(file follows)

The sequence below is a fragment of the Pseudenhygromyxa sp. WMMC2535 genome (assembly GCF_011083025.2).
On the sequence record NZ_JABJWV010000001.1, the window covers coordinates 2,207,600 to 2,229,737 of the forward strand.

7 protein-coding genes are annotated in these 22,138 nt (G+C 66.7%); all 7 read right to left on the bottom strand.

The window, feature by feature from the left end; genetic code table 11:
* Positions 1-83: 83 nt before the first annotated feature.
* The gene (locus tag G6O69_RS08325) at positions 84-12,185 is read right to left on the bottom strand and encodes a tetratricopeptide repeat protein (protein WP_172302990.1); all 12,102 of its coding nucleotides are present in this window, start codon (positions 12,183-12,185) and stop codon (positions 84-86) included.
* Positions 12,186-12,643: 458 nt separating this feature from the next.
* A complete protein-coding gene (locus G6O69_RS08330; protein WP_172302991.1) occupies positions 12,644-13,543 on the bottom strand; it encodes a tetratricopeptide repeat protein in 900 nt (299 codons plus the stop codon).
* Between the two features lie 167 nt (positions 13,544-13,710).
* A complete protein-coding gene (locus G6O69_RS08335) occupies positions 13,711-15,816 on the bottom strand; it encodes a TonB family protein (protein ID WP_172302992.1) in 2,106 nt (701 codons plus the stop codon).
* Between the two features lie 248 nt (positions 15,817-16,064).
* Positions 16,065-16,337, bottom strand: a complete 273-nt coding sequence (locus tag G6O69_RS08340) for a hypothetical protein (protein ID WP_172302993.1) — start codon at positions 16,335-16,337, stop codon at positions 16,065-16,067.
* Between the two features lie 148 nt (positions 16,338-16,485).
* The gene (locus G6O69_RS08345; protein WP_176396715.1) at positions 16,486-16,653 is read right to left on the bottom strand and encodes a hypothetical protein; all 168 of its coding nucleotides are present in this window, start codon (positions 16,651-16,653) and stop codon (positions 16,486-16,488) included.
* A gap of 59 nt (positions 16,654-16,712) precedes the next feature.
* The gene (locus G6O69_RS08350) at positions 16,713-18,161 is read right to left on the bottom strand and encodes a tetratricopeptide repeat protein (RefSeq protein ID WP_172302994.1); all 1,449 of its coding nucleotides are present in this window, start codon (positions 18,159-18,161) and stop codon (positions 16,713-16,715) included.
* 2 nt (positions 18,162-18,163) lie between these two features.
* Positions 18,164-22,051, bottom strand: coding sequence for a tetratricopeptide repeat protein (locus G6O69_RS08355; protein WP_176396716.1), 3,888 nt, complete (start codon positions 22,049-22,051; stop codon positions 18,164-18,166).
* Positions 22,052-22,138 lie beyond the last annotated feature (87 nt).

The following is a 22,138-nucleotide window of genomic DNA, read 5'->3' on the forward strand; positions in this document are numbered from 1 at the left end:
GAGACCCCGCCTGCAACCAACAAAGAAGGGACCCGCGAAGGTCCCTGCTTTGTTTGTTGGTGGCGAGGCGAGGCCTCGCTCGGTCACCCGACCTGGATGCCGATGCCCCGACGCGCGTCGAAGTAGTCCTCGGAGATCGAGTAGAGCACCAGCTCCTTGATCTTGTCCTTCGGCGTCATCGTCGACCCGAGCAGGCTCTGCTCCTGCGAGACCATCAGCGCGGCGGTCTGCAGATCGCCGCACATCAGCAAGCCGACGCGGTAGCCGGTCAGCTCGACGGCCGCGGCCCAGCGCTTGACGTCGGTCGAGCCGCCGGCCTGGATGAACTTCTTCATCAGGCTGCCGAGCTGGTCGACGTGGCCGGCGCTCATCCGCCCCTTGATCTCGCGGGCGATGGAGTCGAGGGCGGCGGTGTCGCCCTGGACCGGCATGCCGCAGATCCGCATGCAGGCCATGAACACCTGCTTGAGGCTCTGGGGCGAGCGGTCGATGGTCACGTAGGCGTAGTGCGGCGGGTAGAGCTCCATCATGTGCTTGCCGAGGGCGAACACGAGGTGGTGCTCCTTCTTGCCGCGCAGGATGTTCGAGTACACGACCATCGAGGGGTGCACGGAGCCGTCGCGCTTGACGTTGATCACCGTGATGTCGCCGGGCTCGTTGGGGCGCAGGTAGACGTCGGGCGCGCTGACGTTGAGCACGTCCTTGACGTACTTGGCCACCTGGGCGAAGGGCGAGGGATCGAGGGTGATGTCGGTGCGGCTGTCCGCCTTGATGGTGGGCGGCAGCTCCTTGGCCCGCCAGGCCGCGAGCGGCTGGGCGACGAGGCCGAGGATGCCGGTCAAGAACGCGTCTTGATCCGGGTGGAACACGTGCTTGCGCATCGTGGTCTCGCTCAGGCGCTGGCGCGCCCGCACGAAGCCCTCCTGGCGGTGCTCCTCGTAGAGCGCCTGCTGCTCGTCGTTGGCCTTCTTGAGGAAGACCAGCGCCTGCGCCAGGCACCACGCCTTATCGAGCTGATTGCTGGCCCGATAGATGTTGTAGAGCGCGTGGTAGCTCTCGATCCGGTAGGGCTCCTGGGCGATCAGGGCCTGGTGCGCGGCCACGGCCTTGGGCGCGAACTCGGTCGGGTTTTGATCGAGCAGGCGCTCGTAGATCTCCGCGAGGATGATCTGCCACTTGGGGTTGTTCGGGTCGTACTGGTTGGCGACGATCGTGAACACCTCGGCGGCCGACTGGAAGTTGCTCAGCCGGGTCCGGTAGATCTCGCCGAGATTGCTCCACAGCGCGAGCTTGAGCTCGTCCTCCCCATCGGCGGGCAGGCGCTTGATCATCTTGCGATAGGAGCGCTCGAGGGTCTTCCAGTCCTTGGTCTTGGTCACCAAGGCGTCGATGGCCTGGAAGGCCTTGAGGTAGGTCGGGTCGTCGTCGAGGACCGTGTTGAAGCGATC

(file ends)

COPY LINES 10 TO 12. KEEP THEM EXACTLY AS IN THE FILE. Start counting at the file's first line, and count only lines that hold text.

* A complete protein-coding gene (locus G6O69_RS08335) occupies positions 13,711-15,816 on the bottom strand; it encodes a TonB family protein (protein ID WP_172302992.1) in 2,106 nt (701 codons plus the stop codon).
* Between the two features lie 248 nt (positions 15,817-16,064).
* Positions 16,065-16,337, bottom strand: a complete 273-nt coding sequence (locus tag G6O69_RS08340) for a hypothetical protein (protein ID WP_172302993.1) — start codon at positions 16,335-16,337, stop codon at positions 16,065-16,067.